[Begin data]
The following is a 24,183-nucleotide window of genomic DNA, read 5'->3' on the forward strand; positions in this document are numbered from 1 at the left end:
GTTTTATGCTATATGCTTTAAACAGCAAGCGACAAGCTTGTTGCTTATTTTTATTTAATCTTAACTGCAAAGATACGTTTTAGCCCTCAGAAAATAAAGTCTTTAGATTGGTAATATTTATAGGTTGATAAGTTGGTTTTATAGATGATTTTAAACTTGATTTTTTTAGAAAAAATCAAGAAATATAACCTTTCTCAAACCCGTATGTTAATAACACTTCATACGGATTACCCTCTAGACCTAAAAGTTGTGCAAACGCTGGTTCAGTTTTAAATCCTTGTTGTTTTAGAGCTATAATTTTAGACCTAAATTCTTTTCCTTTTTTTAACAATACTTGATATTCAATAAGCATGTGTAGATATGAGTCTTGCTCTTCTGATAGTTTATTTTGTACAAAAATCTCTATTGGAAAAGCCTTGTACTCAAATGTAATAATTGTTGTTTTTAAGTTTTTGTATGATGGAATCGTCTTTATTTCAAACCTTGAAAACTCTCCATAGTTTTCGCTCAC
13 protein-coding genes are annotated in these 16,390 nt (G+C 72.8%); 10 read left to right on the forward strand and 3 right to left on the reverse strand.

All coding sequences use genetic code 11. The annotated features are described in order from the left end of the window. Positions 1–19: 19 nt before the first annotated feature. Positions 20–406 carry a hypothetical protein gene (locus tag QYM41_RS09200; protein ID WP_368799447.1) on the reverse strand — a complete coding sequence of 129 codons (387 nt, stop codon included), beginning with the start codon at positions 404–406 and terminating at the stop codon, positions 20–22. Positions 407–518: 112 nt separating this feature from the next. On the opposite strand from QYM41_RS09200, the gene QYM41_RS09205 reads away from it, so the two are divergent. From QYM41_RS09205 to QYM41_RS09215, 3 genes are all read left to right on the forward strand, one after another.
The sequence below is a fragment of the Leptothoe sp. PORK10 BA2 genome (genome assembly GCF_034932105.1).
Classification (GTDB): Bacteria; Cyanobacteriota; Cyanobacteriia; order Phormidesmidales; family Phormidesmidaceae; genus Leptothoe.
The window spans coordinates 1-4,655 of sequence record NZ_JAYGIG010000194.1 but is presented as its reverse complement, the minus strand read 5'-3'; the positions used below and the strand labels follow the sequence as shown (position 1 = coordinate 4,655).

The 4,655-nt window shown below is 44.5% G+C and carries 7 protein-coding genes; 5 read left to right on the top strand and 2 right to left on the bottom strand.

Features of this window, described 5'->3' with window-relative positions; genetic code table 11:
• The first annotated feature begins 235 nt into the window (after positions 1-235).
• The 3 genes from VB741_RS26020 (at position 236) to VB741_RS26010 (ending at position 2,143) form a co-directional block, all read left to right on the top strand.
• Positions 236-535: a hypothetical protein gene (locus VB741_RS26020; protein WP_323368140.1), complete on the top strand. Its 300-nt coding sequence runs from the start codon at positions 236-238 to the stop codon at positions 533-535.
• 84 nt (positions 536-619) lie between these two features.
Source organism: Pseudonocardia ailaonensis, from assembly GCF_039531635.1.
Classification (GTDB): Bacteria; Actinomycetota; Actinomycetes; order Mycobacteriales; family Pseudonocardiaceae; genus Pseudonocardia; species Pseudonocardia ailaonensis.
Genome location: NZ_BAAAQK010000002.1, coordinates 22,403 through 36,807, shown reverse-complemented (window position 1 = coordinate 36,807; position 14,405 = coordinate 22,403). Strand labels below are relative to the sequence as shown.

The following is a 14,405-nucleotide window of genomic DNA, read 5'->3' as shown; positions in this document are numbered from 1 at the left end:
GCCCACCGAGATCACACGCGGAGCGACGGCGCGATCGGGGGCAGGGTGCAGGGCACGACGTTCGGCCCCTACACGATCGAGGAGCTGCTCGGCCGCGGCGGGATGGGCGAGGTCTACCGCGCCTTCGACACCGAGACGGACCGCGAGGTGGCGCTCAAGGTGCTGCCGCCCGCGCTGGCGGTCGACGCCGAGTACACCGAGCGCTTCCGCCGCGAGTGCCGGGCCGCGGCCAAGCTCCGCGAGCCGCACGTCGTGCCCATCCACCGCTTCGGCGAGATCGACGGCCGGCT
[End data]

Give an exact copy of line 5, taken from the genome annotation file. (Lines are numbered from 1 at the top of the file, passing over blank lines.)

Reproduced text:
The sequence below is a fragment of the Leptothoe sp. PORK10 BA2 genome (genome assembly GCF_034932105.1).